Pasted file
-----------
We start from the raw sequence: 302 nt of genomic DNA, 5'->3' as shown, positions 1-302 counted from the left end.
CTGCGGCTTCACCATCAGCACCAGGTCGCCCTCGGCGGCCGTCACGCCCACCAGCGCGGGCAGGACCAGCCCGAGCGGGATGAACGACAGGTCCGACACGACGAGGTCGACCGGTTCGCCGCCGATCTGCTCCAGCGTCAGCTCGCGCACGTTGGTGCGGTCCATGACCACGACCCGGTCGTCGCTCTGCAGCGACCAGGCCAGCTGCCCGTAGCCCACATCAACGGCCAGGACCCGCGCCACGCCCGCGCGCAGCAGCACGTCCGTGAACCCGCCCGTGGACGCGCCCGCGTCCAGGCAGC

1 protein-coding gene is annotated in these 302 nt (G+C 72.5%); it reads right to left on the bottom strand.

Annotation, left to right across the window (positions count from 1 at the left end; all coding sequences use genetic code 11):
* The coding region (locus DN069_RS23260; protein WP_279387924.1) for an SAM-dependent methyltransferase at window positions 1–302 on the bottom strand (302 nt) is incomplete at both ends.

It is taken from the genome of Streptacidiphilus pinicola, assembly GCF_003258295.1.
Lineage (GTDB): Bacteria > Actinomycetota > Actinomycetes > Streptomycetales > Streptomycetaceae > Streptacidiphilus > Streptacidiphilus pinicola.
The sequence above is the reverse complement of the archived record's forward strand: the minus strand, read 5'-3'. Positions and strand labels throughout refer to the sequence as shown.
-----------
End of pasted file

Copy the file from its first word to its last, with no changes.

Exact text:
We start from the raw sequence: 302 nt of genomic DNA, 5'->3' as shown, positions 1-302 counted from the left end.
CTGCGGCTTCACCATCAGCACCAGGTCGCCCTCGGCGGCCGTCACGCCCACCAGCGCGGGCAGGACCAGCCCGAGCGGGATGAACGACAGGTCCGACACGACGAGGTCGACCGGTTCGCCGCCGATCTGCTCCAGCGTCAGCTCGCGCACGTTGGTGCGGTCCATGACCACGACCCGGTCGTCGCTCTGCAGCGACCAGGCCAGCTGCCCGTAGCCCACATCAACGGCCAGGACCCGCGCCACGCCCGCGCGCAGCAGCACGTCCGTGAACCCGCCCGTGGACGCGCCCGCGTCCAGGCAGC

1 protein-coding gene is annotated in these 302 nt (G+C 72.5%); it reads right to left on the bottom strand.

Annotation, left to right across the window (positions count from 1 at the left end; all coding sequences use genetic code 11):
* The coding region (locus DN069_RS23260; protein WP_279387924.1) for an SAM-dependent methyltransferase at window positions 1–302 on the bottom strand (302 nt) is incomplete at both ends.

It is taken from the genome of Streptacidiphilus pinicola, assembly GCF_003258295.1.
Lineage (GTDB): Bacteria > Actinomycetota > Actinomycetes > Streptomycetales > Streptomycetaceae > Streptacidiphilus > Streptacidiphilus pinicola.
The sequence above is the reverse complement of the archived record's forward strand: the minus strand, read 5'-3'. Positions and strand labels throughout refer to the sequence as shown.